Besides the design variations that were the product of uniform regulation changes, the devices were also impacted by the individual manufacturers and suppliers of the devices. Some pieces were constructed from precious metals (such as sterling silver and gold) in different combinations. Many of these deviations are very minute and therefore create scarcities and thus influence values among collectors of CPO devices.

Until a few months ago, my collection of CPO items consisted of a handful of rating badges, a half-dozen World War II-era uniform jackets (dress blues, whites and khaki) and a few combination caps with devices. I recently acquired four CPO cap devices that date from the first half of the 20th Century, the earliest piece originating from the first decade. Although I do collect Navy items, these haven’t been on my list of active pursuit.

The number of CPO rating badges in my collection expanded a bit a few months ago and I am still getting my arms around what came into my collection (along with hundreds rating badges ranging in eras from WWII to the mid-1970s) that include ratings that existed for brief periods, mirroring the rapid development of naval technology and the specialists that would support or operate the associated equipment. Most of the badges are third, second and first class petty officers but there are a few CPO badges that I was quite happy to add into the fold.

Happy 125th to my CPO brethren on this significant milestone in the history of the United States Navy that you have all played such a significant role.

See also:

“Blue Seas, Red Stars” Details How The Soviet Union Honored Heroes of the Battle of the Atlantic


Blue Seas, Red Stars: Soviet Military Medals to U.S. Sea Service Recipients in World War II by David A. Schwind (image source: Schiffer Publishing).

Many of the stories found within the pages of this site, while centered upon artifacts and items that once belonged to veterans – some those pieces possess researchable history that is traceable to the individual. If you’ve read any of these articles, you know that as much as is possible, I try to provide a snapshot of the military careers of the service members, inclusive of their decorations and awards they received. Acknowledging the achievements of the military member or those of the units for which they were assigned, or the campaigns these men and women participated in, while a common practice within this realm of military service, it is somewhat foreign in the civilian sector.

Medals and decorations are a common focus of militaria collectors – especially medals that are engraved (i.e. named) as valor medals typically are at the time of presentation to the service member – due to their unique and very specific historical nature.  A group of medals and ribbons that were worn by a veteran provide a visual narrative – a tangible representation of the career of a service member showing, at the very least, when and perhaps where the individual served, if he or she served in combat or was decorated for service above and beyond the norms of duty. There are many areas of focus within the sphere of collecting decorations. Some may zero in on a specific era, military branch, discipline or specialty (aviators, armor, etc.) or specific medal awardees (Navy Cross, Distinguished Service Cross or other valor medals) or those who were killed in action (Purple Heart medals awarded to those who were killed or listed as missing in action).  Though I am in possession of several decorations, I am not a collector of medals and ribbons. All that I have were either inherited (I am the steward/archivist for family history) as part of a relative’s group or were acquired as part of my restoration efforts to preserve the full story of a family member’s service.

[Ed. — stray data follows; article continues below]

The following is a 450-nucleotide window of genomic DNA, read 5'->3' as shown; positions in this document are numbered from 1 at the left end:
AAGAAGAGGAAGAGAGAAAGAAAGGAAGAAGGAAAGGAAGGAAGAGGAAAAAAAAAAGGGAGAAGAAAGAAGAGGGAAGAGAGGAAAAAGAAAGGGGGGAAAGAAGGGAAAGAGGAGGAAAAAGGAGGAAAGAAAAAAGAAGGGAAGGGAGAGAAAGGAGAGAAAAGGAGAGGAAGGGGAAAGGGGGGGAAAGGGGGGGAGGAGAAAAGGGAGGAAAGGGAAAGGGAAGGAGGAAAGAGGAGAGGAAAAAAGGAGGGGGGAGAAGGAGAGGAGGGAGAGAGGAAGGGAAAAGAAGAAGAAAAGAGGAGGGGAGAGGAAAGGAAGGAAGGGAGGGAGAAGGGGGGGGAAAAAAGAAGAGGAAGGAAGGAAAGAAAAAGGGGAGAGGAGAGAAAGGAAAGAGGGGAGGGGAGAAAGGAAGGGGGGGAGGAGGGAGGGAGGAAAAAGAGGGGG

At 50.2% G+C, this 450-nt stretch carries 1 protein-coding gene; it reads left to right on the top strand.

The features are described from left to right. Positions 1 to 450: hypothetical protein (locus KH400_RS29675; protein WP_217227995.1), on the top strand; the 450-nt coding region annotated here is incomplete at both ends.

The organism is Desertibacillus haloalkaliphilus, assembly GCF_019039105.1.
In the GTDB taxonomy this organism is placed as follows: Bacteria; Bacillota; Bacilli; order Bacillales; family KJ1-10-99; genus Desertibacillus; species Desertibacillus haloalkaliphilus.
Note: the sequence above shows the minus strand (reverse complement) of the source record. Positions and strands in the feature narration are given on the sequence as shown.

A veteran myself, I recognize that the preservation of my own decorations is part of my responsibility to maintain the family legacy and history of service. With the exception of the decorations awarded to my father (a Vietnam combat veteran who is very much alive and well), I have been given the task of maintaining these priceless family artifacts which are inclusive of the medals and ribbons that I earned and received during my service. I couldn’t imagine seeing family history such as this falling into the hands of collectors rather than being preserved by our following generations.

It may be just my perception but it seems as though there is a steady stream of military-history books being released throughout each year with increasing frequency. With the passing of the World War II generation and their stories fading away, our nation’s interest in them, fueled by stories and films that dominated the national conscience from the mid 1990s through the middle of this decade, too has waned. The stories of the common soldiers, marines, sailors and airmen have all but been forgotten.  The attention in military stories has turned toward the more recent conflicts in the Middle East is more prevalent as the generation who fought and served in these conflicts is reaching (military) retirement age. However, there are still good stories from WWII that remaining to be told and a recent publication, though now a few years old, deserves my readers’ attention.